Then there will be new measures, such as adopting strict fuel economy standards and investment in clean public transport. But it remains to be seen how far and fast the Biden administration can move to green the US economy. With the desire for bipartisanship and seeking an end to the divisive policies of Trump, there may be limits to what the new President can achieve in terms of new legislation, especially with a Senate divided 50:50 and only the casting vote of the chair (Kamala Harris as Vice-President) being in Democrat hands.
The articles below consider the various green policies and how likely they are to succeed in their objectives.
- Climate change: Biden’s first act sets tone for ambitious approach
BBC News, Matt McGrath (20/1/21)
- Biden nixes Keystone XL permit, halts Arctic refuge leasing
The Hill, Rachel Frazin (20/1/21)
- Biden’s return to Paris pact just a first step for U.S. climate action
Reuters, Megan Rowling (20/1/21)
- Court Decision Lets Biden Set New Emissions Rules To Meet Paris Agreement Climate Goals
Forbes, Allan Marks (20/1/21)
- Biden to ‘hit ground running’ as he rejoins Paris climate accords
The Guardian, Oliver Milman (19/1/21)
- What could a Biden-Harris administration mean for the planet?
Euronews, Marthe de Ferrer (20/1/21)
- Ask a Scientist: What Should the Biden Administration and Congress Do to Address the Climate Crisis?
ecoWatch, Elliott Negin (18/1/21)
- Biden marks Day One with burst of orders reversing Trump policies on climate and health
Science Business, Éanna Kelly (21/1/21)
- What Is the Paris Climate Agreement That Joe Biden Will Rejoin, Why Did Donald Trump Leave?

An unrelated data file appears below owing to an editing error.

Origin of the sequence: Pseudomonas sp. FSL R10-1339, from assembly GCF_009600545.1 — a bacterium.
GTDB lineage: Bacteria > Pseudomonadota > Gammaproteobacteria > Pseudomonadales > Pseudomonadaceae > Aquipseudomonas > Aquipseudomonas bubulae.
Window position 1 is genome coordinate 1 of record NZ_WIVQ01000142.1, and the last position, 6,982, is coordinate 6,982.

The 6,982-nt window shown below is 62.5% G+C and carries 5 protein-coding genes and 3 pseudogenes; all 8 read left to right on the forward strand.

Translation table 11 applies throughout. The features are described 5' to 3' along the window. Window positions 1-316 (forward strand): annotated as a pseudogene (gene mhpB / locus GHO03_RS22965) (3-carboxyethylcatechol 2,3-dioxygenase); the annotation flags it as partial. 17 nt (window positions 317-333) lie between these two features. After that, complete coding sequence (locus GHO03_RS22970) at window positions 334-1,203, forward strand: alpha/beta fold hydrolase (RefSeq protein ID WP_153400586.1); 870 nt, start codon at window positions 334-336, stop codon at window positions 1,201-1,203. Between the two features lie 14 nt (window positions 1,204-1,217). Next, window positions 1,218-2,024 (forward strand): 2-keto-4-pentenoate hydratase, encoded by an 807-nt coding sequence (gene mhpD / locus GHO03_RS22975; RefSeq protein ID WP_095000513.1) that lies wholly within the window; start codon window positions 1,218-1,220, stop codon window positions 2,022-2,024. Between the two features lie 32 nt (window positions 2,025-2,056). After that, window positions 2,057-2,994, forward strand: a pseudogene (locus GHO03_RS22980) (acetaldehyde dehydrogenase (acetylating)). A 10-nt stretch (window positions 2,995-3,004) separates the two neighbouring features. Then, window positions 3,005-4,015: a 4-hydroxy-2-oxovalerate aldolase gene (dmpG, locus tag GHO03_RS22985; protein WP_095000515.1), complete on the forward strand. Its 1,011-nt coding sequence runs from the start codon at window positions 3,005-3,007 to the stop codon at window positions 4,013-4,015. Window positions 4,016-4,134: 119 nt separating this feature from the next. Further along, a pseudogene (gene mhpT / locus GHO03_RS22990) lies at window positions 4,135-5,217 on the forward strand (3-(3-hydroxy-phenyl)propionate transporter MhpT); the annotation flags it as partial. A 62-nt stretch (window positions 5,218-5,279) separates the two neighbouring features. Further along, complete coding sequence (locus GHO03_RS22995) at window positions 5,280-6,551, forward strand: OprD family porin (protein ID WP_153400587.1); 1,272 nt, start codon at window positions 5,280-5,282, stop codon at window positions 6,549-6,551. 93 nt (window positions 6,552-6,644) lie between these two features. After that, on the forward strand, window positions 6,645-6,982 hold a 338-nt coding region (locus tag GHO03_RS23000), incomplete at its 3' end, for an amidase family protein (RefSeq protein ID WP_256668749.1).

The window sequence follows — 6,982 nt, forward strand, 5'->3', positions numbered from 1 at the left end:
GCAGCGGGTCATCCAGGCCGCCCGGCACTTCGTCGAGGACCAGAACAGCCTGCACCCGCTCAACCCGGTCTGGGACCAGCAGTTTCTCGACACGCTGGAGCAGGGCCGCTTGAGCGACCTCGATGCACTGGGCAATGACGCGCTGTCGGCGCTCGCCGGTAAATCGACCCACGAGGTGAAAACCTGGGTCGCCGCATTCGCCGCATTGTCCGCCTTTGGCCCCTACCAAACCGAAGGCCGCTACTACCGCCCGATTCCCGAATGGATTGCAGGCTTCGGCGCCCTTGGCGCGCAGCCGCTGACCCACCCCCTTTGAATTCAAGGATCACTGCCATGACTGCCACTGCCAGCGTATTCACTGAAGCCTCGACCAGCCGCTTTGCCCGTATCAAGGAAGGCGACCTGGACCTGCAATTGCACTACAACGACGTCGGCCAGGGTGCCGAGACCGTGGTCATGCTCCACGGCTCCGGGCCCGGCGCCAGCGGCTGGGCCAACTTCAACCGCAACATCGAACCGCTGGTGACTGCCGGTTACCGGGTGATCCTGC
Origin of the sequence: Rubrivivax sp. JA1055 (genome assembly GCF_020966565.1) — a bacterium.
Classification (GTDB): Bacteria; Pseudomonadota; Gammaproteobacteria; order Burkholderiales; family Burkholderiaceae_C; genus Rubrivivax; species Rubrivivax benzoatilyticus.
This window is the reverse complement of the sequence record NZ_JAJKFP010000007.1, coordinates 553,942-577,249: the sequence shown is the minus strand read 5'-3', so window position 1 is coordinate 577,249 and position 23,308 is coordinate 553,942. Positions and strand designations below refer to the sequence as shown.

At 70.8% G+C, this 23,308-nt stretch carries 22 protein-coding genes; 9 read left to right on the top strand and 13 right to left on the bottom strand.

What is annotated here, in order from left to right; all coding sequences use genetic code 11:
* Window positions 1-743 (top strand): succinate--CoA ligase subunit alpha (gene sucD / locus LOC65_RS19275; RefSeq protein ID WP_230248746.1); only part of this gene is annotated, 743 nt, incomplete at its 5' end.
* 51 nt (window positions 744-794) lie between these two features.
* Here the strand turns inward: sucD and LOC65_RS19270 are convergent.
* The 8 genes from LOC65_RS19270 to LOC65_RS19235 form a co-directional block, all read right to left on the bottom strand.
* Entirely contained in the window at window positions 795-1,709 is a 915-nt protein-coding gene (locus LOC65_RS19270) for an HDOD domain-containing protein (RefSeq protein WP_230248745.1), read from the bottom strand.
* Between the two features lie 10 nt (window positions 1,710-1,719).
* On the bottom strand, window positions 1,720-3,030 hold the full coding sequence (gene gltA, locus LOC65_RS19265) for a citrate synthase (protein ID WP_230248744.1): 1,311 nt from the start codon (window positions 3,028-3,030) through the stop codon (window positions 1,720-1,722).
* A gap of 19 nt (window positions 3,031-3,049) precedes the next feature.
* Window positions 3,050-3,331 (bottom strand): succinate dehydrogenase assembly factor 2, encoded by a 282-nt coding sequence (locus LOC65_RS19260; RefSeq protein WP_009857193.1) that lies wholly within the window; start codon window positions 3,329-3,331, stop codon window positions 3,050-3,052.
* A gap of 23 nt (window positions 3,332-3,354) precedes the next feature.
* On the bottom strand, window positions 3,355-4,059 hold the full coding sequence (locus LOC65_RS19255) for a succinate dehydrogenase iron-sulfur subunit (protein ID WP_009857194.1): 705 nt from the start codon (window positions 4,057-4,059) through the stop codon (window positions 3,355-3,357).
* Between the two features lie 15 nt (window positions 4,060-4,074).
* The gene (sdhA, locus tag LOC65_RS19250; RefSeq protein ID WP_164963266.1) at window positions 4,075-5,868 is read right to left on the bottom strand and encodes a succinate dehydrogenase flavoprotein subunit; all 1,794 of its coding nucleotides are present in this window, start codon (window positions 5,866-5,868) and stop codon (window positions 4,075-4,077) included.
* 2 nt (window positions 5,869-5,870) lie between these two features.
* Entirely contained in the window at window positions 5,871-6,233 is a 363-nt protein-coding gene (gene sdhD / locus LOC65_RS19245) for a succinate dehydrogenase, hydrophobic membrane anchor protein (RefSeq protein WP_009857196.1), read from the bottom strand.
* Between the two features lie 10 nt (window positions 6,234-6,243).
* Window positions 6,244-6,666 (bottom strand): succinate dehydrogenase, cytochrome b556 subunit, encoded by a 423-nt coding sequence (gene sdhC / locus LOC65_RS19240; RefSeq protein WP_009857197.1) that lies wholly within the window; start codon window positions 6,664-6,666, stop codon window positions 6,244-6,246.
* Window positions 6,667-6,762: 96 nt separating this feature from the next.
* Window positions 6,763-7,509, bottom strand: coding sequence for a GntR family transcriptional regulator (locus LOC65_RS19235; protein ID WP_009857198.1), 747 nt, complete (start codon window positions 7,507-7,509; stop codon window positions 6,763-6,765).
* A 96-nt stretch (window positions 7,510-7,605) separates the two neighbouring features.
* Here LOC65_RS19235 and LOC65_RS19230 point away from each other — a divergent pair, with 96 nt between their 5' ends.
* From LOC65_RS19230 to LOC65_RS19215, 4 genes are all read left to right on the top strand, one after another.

Newsweek, Kashmira Gander (18/1/21)
- Find out what other environmental policies are being pursued by President Biden and assess their likely effectiveness in achieving their environmental objectives.
- Would policies to reduce carbon emissions necessarily be desirable? How would you assess their desirability?
- When is it best to use the ‘precautionary principle’ when devising environmental policies?
- To what extent is game theory relevant in understanding the difficulties and opportunities of developing internationally agreed policies on carbon reduction?
- If the objective is to tackle global warming, is it better to seek international agreement on limiting the extent of global warming or international agreement on carbon reduction? Explain.
With the election of Joe Biden, the USA will have a president committed to tackling climate change. This is in stark contrast to Donald Trump, who has been publicly sceptical about the link between human action and climate change and has actively supported the coal, oil and gas industries and has rolled back environmental protection legislation and regulation.